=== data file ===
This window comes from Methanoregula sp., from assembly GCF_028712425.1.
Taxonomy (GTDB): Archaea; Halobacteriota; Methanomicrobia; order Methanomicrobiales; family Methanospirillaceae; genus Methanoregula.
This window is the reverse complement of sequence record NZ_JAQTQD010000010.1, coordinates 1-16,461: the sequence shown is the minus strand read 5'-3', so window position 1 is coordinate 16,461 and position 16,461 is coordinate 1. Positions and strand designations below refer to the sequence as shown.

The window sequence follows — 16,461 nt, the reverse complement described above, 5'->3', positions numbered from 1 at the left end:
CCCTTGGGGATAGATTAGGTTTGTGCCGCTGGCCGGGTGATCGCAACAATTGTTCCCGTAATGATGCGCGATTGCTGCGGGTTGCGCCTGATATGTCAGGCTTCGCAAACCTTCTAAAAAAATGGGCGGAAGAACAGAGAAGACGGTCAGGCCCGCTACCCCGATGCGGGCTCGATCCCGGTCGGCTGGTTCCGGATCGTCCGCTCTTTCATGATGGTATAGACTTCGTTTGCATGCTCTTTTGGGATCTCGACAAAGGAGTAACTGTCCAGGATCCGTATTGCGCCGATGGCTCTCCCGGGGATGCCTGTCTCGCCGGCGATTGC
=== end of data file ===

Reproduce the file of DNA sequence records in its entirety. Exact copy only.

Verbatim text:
This window comes from Methanoregula sp., from assembly GCF_028712425.1.
Taxonomy (GTDB): Archaea; Halobacteriota; Methanomicrobia; order Methanomicrobiales; family Methanospirillaceae; genus Methanoregula.
This window is the reverse complement of sequence record NZ_JAQTQD010000010.1, coordinates 1-16,461: the sequence shown is the minus strand read 5'-3', so window position 1 is coordinate 16,461 and position 16,461 is coordinate 1. Positions and strand designations below refer to the sequence as shown.

The window sequence follows — 16,461 nt, the reverse complement described above, 5'->3', positions numbered from 1 at the left end:
CCCTTGGGGATAGATTAGGTTTGTGCCGCTGGCCGGGTGATCGCAACAATTGTTCCCGTAATGATGCGCGATTGCTGCGGGTTGCGCCTGATATGTCAGGCTTCGCAAACCTTCTAAAAAAATGGGCGGAAGAACAGAGAAGACGGTCAGGCCCGCTACCCCGATGCGGGCTCGATCCCGGTCGGCTGGTTCCGGATCGTCCGCTCTTTCATGATGGTATAGACTTCGTTTGCATGCTCTTTTGGGATCTCGACAAAGGAGTAACTGTCCAGGATCCGTATTGCGCCGATGGCTCTCCCGGGGATGCCTGTCTCGCCGGCGATTGC